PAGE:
Adapt Or Die: Survival Tips for the Era of New Mobility BY PAULO NUNES-UENO
PARKING IS OUT. MOBILITY IS IN. Strolling the vendor booths at the Canadian Parking Association conference in Toronto this year makes that clear. We are all rebranding, it seems. Including me. The group I started at Seattle’s DOT, called the Transit and Mobility Division, manages transit, bikeshare, carshare, and of course, parking. Now as a consultant, I help clients retool their campus and city parking into ‘mobility’ services. Mobility. Such a sweet word. If you close your eyes, you can almost hear...the future! Unfortunately, the transportation and ecological challenges we face won’t be solved through slogans. And the stakes couldn't be higher. Get ‘mobility’ right and we stand a chance against climate change. Getting it wrong also spells extinction for those in the parking--I mean mobility--business. Technology changes and growth make real adaptations all the more urgent. Re-urbanization is transforming cities throughout North America. Companies that a generation ago would have happily sprawled in suburban office parks are packing into downtown skyscrapers. Witness the new Amazon HQs headed to NYC and Washington DC. We can actually see this change happening inside our workplaces. The typical office from the early 2000’s housed 3 or 4 people per 1000 square feet. Today interior designers and architects with open offices and shared workstation have managed to more than double that. Too bad transportation can’t claim anything close. None of the innovations to date increase the capacity of roadways or parking lots very much. Driverless cars, the next big ‘innovation’ afoot, will actually make matters worse. Though we don’t know when autonomous vehicles are coming exactly, we can be sure they will impact the urban landscape. How? Because we have experience with services that drop people off at their destination and keep going. They’re called taxis. Uber and Lyft are just gigantic taxi companies. New York and other big cities are choked with Uber and Lyft cars running empty much of the time but for the driver. Driverless cars will be same, but more so. More cars, driving empty, more of the time.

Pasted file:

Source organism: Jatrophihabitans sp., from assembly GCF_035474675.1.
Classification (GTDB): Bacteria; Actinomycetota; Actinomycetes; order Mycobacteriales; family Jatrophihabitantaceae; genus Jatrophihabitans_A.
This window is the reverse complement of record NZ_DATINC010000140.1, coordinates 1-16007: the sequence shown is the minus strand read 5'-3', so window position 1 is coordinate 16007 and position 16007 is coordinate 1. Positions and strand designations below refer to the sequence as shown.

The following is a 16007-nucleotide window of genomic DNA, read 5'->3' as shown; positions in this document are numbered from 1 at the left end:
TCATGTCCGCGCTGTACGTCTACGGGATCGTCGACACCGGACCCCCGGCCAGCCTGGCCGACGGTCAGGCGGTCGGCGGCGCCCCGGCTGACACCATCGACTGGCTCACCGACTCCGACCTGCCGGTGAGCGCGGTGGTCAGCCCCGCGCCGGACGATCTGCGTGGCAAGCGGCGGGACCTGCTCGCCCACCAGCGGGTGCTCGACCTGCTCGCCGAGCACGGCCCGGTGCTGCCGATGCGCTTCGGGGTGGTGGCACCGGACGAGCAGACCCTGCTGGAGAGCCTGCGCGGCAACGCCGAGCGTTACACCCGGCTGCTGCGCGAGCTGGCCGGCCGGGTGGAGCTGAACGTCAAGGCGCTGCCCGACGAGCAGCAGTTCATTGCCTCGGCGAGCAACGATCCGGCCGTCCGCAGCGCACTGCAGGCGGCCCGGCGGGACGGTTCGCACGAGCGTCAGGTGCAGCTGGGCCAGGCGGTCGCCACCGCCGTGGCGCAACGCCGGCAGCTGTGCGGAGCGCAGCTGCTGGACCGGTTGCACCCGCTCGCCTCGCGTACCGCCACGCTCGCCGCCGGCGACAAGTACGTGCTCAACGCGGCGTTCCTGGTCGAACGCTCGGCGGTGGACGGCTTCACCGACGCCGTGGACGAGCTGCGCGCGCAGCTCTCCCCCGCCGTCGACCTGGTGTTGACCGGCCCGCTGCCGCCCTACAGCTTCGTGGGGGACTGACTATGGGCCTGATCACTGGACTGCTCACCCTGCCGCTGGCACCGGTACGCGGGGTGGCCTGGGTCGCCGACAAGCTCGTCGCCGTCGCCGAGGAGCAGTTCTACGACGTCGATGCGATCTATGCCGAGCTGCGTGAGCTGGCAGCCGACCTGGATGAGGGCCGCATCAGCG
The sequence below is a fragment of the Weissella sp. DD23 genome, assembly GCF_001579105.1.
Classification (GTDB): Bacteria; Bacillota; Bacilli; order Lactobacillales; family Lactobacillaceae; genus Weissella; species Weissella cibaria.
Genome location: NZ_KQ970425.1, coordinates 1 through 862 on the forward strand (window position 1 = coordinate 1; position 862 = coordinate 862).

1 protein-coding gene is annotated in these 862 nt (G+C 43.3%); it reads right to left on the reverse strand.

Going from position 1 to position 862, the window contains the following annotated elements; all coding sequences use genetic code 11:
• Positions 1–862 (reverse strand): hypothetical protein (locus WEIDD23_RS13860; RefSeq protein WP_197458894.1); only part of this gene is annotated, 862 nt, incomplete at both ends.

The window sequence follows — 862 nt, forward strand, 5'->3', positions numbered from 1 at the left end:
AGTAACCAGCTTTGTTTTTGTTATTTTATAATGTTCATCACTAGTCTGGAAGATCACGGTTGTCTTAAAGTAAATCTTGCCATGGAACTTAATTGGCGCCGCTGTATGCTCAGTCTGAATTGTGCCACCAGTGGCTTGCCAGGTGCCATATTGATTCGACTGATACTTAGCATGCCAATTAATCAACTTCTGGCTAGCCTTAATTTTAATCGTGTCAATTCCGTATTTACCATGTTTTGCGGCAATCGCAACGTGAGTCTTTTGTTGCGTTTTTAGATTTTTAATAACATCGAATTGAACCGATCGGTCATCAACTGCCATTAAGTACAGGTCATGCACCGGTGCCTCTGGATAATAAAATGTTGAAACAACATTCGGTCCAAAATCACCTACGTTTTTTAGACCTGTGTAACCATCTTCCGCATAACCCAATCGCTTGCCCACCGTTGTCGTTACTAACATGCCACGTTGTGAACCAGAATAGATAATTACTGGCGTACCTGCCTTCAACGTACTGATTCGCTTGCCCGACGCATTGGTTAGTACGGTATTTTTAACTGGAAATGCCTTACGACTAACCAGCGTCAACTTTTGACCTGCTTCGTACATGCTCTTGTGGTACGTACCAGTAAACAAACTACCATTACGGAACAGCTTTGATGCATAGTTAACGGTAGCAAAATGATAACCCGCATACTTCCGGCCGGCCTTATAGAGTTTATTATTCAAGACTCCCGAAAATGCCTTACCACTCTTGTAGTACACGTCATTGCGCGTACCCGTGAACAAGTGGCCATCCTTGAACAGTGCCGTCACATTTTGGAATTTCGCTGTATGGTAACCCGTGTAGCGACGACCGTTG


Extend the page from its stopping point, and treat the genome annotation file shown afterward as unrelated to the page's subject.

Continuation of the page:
Driverless cars, the next big ‘innovation’ afoot, will actually make matters worse. 14 PARKER | 4TH QUARTER 2018 | 4ER TRIMESTRE 2018